The Starting Point

While undertaking some recent reorganization of my basement workshop in Elderbarndottir’s former house (she got married in November and moved to her husband’s house) I came across this nostalgic and beat-up picture from early 1977, hiding behind one of the shelving units.  This French secretaire was my first really high-profile/high-value furniture restoration project at Schindler & Son of the Palm Beaches, where I started working in late 1974.  Unfortunately I did not take any detailed pictures of projects at this point of my career – had this happened once I was a museum conservator the project would have been documented with hundreds of photographic images to go along with the written reports.  I probably took a picture or two of the interior, it was spectacular.  Bat that was almost 50years ago and cannot recall that detail.

Somewhere I have a picture of a Riesener cabinet from the same client, but that picture has not turned up yet.

Prior to this I did a lot of run-of-the-mill restoration for “ordinary” antiques along with a boatload of custom finishing and refinishing; before Schindler’s I was a “scratch and dent man” at a couple of furniture stores.

This project arrived in pieces in the back of Ambassador So-and-so’s Mercedes station wagon.  The secretaire bore the inventory stamp of the Chateau de Saint Cloud.  It should come as no surprise that the culture from which the word bureaucrat is derived should be punctilious about household inventories, but there you have it.

Over a period of a couple weeks, I reassembled it and made repairs to the rosewood and tulipwood veneers, then finally a couple of days of shellac pad polishing.  “Pop” Schindler came almost every day to watch and guide me, it was on this project that he introduced me to hot hide glue.

This was a seed for my fascination with exquisite European furniture, especially of the French variety (along with our company’s work at the Wrightsman estate in Palm Beach and their furniture collection), and was truly the acorn from which my fascination with Roubo sprouted.  It was also the prompting for me to embark down the career path of conservation; I entered that stream in 1981 at Winterthur Museum while I was a student in college.

Workbench Wednesday – Tim’s Walnut Bench Finale

Our plan from the beginning of Tim’s bench-building visit was to fabricate what was essentially a kit, since everything had to fit as individual pieces into his compact station wagon for the trip home.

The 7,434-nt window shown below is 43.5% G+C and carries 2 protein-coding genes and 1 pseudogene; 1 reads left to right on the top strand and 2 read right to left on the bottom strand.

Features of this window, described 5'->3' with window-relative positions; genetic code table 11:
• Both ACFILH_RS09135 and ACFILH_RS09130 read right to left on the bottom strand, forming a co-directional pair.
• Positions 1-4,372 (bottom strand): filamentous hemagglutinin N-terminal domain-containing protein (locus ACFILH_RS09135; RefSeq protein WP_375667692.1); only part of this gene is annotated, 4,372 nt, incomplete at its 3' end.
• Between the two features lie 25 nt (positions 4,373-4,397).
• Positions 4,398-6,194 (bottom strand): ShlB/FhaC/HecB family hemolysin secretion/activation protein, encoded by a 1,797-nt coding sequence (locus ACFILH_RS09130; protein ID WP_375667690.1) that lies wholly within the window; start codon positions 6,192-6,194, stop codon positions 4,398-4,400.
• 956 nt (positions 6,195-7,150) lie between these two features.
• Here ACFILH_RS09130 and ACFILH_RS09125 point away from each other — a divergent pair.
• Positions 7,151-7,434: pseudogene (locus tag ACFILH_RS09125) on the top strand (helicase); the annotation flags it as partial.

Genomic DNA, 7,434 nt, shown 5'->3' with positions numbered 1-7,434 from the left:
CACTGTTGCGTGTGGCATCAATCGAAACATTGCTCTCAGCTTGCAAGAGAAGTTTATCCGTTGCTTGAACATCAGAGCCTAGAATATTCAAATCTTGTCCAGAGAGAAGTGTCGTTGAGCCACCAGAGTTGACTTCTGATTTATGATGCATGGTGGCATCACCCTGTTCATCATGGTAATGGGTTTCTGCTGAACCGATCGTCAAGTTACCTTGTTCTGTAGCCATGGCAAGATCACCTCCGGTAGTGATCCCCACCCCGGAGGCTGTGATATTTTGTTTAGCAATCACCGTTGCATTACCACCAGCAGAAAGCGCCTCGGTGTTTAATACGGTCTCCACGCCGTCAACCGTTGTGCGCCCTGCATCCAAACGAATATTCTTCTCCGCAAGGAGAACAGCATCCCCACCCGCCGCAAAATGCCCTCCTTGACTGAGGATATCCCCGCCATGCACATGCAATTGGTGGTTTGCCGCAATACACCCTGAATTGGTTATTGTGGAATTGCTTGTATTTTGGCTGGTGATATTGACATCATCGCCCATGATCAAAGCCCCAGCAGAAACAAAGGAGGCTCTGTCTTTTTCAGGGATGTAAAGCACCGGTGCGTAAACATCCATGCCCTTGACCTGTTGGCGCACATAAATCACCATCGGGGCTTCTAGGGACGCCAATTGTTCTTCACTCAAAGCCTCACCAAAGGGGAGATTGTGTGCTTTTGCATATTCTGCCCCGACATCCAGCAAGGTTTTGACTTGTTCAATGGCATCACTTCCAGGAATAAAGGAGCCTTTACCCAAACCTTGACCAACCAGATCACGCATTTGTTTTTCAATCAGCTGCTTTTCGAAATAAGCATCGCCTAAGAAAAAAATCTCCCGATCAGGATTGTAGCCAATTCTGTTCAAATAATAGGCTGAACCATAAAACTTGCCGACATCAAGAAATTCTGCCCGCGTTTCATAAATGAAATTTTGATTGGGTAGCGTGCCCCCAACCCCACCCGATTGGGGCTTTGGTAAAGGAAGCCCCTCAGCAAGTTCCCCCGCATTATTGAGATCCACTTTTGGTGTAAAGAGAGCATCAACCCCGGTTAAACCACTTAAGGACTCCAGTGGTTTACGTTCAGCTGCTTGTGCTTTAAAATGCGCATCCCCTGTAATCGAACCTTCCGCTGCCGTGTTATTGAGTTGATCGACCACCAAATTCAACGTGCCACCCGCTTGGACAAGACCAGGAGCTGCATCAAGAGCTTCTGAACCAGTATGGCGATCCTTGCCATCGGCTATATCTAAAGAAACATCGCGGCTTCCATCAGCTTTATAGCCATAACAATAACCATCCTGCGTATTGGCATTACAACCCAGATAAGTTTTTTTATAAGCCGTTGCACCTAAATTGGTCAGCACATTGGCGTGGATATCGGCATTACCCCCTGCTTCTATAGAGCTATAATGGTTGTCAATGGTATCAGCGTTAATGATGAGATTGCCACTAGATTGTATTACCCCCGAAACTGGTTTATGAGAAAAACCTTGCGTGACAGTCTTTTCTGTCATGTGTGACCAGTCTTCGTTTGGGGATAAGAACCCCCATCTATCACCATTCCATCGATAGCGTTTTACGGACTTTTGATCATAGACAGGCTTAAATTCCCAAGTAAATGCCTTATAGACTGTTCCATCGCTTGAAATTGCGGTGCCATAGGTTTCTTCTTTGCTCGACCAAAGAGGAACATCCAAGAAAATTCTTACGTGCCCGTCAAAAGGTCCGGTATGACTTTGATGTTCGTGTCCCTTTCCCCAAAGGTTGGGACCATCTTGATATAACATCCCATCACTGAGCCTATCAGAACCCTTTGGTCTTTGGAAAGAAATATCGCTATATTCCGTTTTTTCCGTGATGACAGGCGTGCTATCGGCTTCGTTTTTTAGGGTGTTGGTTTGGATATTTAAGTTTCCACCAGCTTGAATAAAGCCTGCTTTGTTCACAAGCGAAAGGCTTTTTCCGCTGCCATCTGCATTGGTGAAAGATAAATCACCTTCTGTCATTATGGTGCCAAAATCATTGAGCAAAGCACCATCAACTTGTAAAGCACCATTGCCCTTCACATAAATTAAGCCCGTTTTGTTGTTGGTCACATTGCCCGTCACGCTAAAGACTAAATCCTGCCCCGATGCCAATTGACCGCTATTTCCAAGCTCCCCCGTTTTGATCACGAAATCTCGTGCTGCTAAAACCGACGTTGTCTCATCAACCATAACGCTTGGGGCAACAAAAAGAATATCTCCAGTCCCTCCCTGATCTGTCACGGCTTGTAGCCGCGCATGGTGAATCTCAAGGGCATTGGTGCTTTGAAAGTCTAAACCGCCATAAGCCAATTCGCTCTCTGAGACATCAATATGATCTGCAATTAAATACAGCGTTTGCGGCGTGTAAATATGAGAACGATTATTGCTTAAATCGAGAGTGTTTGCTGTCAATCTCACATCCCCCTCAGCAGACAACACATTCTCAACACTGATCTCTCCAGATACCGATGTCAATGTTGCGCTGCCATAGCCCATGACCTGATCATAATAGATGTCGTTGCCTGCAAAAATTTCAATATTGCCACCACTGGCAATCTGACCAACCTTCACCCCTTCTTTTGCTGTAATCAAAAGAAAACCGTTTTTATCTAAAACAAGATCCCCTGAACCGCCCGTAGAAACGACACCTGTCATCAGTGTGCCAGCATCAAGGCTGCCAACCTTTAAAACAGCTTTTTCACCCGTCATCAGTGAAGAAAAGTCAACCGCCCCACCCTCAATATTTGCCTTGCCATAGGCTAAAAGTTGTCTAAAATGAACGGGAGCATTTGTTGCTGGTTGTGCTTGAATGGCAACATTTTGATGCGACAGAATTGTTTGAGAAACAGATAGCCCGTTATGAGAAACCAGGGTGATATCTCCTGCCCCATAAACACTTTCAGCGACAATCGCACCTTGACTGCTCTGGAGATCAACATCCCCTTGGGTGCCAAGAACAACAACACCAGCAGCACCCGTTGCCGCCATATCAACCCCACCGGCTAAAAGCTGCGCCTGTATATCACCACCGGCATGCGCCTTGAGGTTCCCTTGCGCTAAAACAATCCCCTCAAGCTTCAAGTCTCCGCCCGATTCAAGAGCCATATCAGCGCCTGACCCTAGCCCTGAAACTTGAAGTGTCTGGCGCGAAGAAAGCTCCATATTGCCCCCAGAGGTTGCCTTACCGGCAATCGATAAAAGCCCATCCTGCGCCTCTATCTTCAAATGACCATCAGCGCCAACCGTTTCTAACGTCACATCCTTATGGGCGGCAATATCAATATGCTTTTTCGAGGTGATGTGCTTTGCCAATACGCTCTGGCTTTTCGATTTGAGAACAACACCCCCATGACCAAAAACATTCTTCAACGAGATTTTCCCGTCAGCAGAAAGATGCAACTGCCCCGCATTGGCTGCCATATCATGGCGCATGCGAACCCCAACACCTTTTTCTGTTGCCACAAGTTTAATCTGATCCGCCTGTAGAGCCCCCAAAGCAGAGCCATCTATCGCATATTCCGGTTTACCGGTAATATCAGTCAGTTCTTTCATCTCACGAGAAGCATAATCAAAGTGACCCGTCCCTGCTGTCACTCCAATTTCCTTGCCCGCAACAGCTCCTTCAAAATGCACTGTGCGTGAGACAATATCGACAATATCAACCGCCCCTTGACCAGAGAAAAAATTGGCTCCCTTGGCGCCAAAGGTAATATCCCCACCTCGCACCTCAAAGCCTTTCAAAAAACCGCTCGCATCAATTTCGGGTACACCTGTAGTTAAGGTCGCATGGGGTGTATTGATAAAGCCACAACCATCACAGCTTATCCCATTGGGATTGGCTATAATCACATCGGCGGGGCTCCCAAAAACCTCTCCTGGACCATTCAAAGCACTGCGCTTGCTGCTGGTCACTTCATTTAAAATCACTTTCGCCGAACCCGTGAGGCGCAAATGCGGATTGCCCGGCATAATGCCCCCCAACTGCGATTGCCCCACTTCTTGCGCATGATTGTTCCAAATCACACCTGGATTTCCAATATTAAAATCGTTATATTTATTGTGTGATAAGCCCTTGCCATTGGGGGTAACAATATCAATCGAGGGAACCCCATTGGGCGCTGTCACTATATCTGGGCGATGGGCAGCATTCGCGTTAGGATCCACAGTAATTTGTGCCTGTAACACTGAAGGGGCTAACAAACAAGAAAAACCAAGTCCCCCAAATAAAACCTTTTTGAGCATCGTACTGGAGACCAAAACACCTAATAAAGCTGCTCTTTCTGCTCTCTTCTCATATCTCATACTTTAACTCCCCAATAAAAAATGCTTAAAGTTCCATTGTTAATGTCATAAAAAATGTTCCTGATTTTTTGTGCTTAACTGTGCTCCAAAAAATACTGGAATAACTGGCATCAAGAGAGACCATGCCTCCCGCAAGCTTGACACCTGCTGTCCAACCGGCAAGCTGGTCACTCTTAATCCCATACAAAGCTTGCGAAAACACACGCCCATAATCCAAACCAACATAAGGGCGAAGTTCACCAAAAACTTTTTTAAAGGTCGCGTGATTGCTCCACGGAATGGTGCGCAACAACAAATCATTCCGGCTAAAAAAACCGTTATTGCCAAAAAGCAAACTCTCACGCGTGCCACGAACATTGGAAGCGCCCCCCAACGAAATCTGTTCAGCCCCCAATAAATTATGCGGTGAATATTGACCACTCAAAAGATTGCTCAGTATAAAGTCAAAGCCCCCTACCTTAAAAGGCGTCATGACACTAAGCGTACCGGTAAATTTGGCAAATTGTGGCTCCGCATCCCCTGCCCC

Our final day together was spent sorta assembling the bench to make sure it fit together the way we wanted.  Since it was a split-top Roubo, we could each work on one half of it at different work stations.  This was Tim’s first big woodworking project so I let him do much of the work.


In the end we screwed some temporary cleats to the underside of the slabs in order to get it up on its feet, and mounted Tim’s piano maker’s vise for the obligatory pictures.

The rest of the work, installing the stretchers and cross battens and trimming the legs to length, will be accomplished by Tim once he gets back home.

We made exact measurements prior to beginning the construction so it all fit into his little station wagon, just barely clearing the rear hatch and dashboard.

And with that he was on the road back home to work on completing the bench as time allows.

NB – Tim has been making steady progress but the terminus has not yet arrived.

Featured and Hacked

During Handworks 2023 I was able to chat with Youtoobers Rex Krueger and James Wright about their channels (I am a subscriber to both and you should too).  They were very encouraging about my ideas for producing less formal at-the-workbench videos.

Yesterday James’ video featured polissoirs prominently and was an enjoyable romp through the various techniques underneath the umbrella of French Polishing.  My only correction to the content would be that my wax blends are beeswax and shellac wax, not beeswax and shellac.  But certainly the effort was earnest and almost entirely on the mark.  Well done and thank you, James.

Coincidentally(?) while James was steering people toward this web site, the web site itself was partially hacked.  Not the content, but rather the search and redirect from the Dark Star, a/k/a Google.  Late yesterday afternoon I began getting emails and texts telling me that trying to get to this site from Google resulted in the searchers being deposited in a gaming/gambling site.  I contacted Webmeister Tim who got right on it and had the situation resolved as soon as he got home to his computer.  Still, it made for a restless night as I wondered how deep the intrusion was.

Is it any wonder that I have long considered compewder hacking to be a capital offense.  I am not kidding.  And yes, I know what “capital offense” means and implies.


Workbench Wednesday – Tim’s Walnut Bench 3

Chopping mortises and fitting tenons.

I am fairly confident that had Roubo’s contemporaries owned Shinto rasps, they would’ve used them That’s my story and I am sticking to it.

That is all we did, all day.  That, and listen to music.

Then, with the gentlest taps possible we put the pieces together for the rear half.

Since the whole thing had to be disassembled for the trip home we made little effort to get it, well, all together.  We did just enough to know that it could go together once it got there.


Workbench Wednesday – Tim’s Walnut Bench Part 2

There’s actually a bit of overflow from Day 1 but this is mostly about Day 2 activities.

The regions of epoxy/sawdust fills had hardened, and then flattened with a variety of tools like Surform, Auriou, and Vixen files and rasps.